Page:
“When I grow up, I will ensure that my own children will not go through the same experiences these children are having now.”
At around 11 years of age, as I walked on a path shared by my family and thousands of others fleeing from rebel advances towards Bo, Sierra Leone, I found myself thinking those thoughts aloud.
From either side of the path, we were under the scrutiny of armed children who were ensuring that no one entered their farm to break a cassava stem to reach at the root tubers. I remember thinking that this certainly violated the Convention on the Rights of the Child. I was fortunate to know that children had specific rights because my father worked for UNICEF and I was drawn to the colourful publications he brought home.
I and other young people from across Sierra Leone formed the Children’s Forum Network (CFN) in collaboration with the Ministry of Gender and Children’s Affairs and international organizations, including Plan and UNICEF. CFN’s activities were diverse, and I was particularly drawn to the weekly radio show where children’s rights were discussed with former child soldiers and government officials. That experience was challenging because while the theory behind the rights we discussed made sense, in reality, very little was done across society to uphold children’s rights. This was worse for children with disabilities.
Before leaving Sierra Leone to further my education, I spent lots of time at a camp for amputees in Freetown, where I learned about their personal constraints and the design challenges related to their prostheses. This experience shaped my academic training, and today, as a Biomechatronics Engineer, I develop custom, comfortable prosthetic interfaces using robust and predictive models of the human body. In this pursuit, I cross traditional academic boundaries, combining medical imaging, design, manufacturing and modeling. At the Media Lab where I am currently pursuing my PhD, we are sometimes encouraged to first create solutions, then think about the problem. More commonly, students tackle tough problems that seem insurmountable at first – and they approach these problems not because they have all the required expertise, but just because they can.
This method of problem solving is typically missing among youth in Sierra Leone, who might expect that an external body will solve the challenges in their community. Why? Because that’s what the numerous development signboards lead us to believe. And if the problem is unsolved for too long, then there might be chaos, violence and bullets. In countries where youth make up a significant proportion of the population and face high unemployment, there is a unique opportunity to provide tools and platforms to enable them to become problem-solvers in their communities. Youth must be the makers who transform their societies towards prosperity.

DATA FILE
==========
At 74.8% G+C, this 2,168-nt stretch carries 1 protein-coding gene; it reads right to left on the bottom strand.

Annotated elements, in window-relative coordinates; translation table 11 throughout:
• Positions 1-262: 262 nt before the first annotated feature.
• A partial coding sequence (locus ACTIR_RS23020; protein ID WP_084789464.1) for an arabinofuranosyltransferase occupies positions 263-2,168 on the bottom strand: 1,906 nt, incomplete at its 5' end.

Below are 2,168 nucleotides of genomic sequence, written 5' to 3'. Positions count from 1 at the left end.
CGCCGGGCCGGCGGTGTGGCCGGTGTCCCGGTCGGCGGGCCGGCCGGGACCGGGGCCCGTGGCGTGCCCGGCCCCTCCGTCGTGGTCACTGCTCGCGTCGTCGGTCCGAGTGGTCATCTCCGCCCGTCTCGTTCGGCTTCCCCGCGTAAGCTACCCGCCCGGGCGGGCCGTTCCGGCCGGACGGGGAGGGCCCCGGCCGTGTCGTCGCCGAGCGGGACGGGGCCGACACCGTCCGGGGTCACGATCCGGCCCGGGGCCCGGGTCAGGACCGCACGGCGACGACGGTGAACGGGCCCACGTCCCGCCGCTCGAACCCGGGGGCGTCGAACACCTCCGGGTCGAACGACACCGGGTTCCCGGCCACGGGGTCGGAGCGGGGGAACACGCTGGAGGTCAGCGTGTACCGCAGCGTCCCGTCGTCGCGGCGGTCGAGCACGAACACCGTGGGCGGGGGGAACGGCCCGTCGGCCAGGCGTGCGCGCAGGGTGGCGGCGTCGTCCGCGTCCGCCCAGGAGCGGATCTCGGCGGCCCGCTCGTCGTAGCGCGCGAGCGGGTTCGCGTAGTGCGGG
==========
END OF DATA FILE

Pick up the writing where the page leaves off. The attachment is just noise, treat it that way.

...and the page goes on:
First, we must think of youth as ‘ready’ to tackle large problems. They often have passion, are playful and have the creativity that allow them to look at problems in different ways. Coupled with their unique perspective and guidance from experienced mentors, this freedom to create can be powerful, with the potential to solve small pieces of large problems.
Second, children in schools and informal learning environments must be taught to question the status quo and then feel empowered to do something about it. They must be given opportunities to learn through experience and hands-on activities, and they need support to form unique learning pathways that will keep them civically engaged – rather than being batched together in a single schooling container.
Third, we must recognize that the skill sets needed for growth and global competition are constantly changing. Today, self-efficacy, empathy and critical thinking are as important as reading, writing and numeracy.
There are many organizations and initiatives tackling various aspects of engaging children and youth as problem solvers rather than as problems themselves. One is our organization, Global Minimum Inc., whose mission is to foster a generation of networked young makers and learners who solve problems affecting their communities. More than 10 years after I left that bush where I imagined a world for my own children, I feel optimistic that we are on the right path today. Once young people’s potential as problem-solvers is enabled and enhanced, countries like Sierra Leone that have significant youth populations will be able to tap into a wealth of opportunity for growth.